Juicy Bike have been making electric bikes up in the Peak District for a number of years and they call the Roller their “most refined bike ever”. And refined it most certainly is: the motor is as near to silent as you're likely to get, the overall look is clean and classy and the spec is good for the money.
We actually rode the transmission of this bike on one of Juicy's earlier frames back in May, and we were impressed with the Aikema hub motor. It's a 250W, 40Nm unit that weighs in at just 2.1kgs, which contributes to the bike's overall claimed weight of 19.5kg. Most impressive is the noise level: there really isn't one. For the most part it's functionally silent, certainly producing no more noise than the tyres on the tarmac. Boost the assistance up to maximum – there are five assistance modes – and you can just discern a bit of hum but really, that's it. By yourself in quiet country lanes you might notice that, but in the city it's soon drowned out by... well, by pretty much anything.
At maximum boost the motor feels more pokey than the 40Nm torque might suggest. That's not high in the grand scheme of 250W motors but the Roller never felt under-powered and it's eager away from a standstill. The bike uses a bottom-bracket-mounted torque sensor and Juicy have worked on their own custom power profile for the bike. The result is a very smooth-feeling assistance, but with plenty of help there when you need it. On a lower power mode you could easily forget that you're being helped along. Unitl you switch it off, of course.
Changing between gears means hitting the slightly fiddly buttons on the bar-mounted display; they're not as easy to use as the likes of a Bosch remote but as a whole the display is good, with a clear readout of all the information you need.
That motor has now been built into a new frame, which is a semi-step-through design. The battery is half-integrated into the lower of the two down tubes. The default option is a 374Wh for which Juicy claim a pretty realistic 33-mile range; of course it'll depend on rider size (max rider weight is 100kg), terrain and assistance mode. You can upgrade to a 468Wh battery for another £150 if you think you'll be going on longer journeys; Juicy reckon that's good for 50 miles.
The bike is one size, and the size is fairly big. I'm 1.89m and one-size bikes sometimes feel a bit cramped but the Roller fitted me really well; good news if you're tall but it might mean that smaller riders find the reach a bit of a stretch. There's a good-quality quick-release stem that you can use to bring the bars in a bit. I found the position very comfortable, upright enough for good vision without losing the slightly sportier feel. The shorter you are, the more upright the bike will be as you lower the seatpost and pull the bars back, which also makes them higher.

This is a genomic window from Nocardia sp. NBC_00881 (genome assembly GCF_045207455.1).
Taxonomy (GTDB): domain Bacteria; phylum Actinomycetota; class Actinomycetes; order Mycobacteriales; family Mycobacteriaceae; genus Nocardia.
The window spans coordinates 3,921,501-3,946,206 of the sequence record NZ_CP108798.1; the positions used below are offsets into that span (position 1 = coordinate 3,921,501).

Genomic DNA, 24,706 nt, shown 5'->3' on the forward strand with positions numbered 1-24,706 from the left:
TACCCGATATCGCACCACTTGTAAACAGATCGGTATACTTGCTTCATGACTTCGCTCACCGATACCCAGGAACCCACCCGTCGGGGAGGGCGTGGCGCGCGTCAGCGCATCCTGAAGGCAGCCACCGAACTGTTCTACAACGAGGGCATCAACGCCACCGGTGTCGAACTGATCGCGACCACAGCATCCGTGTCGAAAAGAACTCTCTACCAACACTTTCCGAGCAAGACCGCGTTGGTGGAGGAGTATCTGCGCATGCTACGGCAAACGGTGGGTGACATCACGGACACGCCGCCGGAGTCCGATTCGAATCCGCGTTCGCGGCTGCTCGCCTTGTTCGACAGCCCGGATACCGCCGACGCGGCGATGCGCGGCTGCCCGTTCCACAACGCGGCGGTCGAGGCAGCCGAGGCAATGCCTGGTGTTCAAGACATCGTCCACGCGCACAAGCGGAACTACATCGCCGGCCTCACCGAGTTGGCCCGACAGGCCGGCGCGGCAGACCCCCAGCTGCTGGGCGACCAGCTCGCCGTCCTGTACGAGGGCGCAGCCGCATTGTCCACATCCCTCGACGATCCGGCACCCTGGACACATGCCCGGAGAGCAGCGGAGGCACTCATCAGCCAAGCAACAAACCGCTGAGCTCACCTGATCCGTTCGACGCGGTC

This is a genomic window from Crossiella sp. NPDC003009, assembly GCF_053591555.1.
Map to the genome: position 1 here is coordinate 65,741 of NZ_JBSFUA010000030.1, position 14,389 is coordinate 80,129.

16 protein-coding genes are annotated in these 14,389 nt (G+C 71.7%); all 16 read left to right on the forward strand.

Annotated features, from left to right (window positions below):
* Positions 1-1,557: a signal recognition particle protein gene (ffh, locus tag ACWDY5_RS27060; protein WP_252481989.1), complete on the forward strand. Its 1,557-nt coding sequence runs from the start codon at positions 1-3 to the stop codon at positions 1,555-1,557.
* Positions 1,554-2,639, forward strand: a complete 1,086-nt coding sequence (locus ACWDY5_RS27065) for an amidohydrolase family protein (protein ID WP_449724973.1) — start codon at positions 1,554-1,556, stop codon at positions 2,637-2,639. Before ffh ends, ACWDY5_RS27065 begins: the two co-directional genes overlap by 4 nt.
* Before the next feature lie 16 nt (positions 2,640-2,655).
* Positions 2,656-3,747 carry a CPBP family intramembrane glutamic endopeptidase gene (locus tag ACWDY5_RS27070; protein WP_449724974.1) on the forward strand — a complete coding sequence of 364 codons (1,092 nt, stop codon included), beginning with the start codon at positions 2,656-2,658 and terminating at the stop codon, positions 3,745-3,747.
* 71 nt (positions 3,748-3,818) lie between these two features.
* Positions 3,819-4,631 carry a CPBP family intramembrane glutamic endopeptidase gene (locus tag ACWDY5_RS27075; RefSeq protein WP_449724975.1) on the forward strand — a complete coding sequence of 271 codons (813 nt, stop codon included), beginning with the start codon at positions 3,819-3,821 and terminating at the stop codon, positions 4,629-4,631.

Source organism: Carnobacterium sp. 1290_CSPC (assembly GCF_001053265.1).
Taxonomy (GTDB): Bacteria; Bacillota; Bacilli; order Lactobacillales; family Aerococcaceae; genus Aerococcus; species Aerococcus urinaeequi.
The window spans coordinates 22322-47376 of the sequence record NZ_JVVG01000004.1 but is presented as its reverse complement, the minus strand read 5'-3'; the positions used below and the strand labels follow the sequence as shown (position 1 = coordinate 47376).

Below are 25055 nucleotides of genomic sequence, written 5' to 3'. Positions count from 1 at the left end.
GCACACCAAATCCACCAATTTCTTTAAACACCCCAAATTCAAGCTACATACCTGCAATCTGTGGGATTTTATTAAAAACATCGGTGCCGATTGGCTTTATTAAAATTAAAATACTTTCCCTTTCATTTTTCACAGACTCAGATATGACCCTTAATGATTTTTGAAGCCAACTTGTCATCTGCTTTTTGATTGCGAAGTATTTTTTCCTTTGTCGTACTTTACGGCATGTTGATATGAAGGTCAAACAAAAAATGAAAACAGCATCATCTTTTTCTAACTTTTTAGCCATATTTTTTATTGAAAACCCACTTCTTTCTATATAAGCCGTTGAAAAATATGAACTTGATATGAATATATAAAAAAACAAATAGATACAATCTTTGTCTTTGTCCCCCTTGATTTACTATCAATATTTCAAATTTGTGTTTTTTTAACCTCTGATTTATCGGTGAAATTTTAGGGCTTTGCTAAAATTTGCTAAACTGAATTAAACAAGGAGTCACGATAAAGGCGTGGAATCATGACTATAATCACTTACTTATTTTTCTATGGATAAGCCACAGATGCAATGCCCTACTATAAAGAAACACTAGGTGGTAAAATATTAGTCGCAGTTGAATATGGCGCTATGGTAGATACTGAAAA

Juicy have used an RST fork with the shock unit sitting between the fork crown and the steerer, instead of the more usual telescopic suspension fork. They're generally better, and this one is no exception: it takes the sting out of bigger hits and doesn't suffer from the braking and steering flex that's inherent in cheaper telescopic units. Talking of brakes, you get excellent Tektro hydraulic discs that make short work of stopping you.
Overall the handling of the bike is pleasingly neutral. The fork tracks well, the frame is stiff and the ride position effective and comfortable. It's not the fastest-handling city bike out there but for the most part you'll be cruising around on this, not darting in and out of traffic, and for leisurely but purposeful riding the handling is spot on.
Gearing is taken care of by a Shimano Acera 8-speed transmission; it's not the widest range of gears you'll find but functionally it was fine, with the RapidFire shifter easy to use. The faux-leather grips and matching saddle are a nice touch, and give the bike an upmarket look
The front light is controlled from the display and is okay for getting seen during city riding; the rear is battery-powered; Juicy say that's “just in case the main battery gets all used up during the day” but probably it's just a simpler and cheaper option. Anyway, it's a decent light. And anyway, it's good news that you get lights, and mudguards, and a kickstand. A chainguard would have been nice.
The rear rack is a solid unit that bolts straight on to the seatstays at two points; it looks like it'll take a decent load.
At just under £1,500 the Roller is in the middle of the market: mid-motor bikes tend to be at least a few hundred quid more expensive and there's a good choice of hub motor bikes below it, including others from the Juicy range. As a whole, though it looks like a good value choice. The motor system is very good and practically silent, the frame and finish is classy and the bike rides very well. Looks-wise it's a step up from the previous Juicy bikes and they've upped their game on the motor hardware too.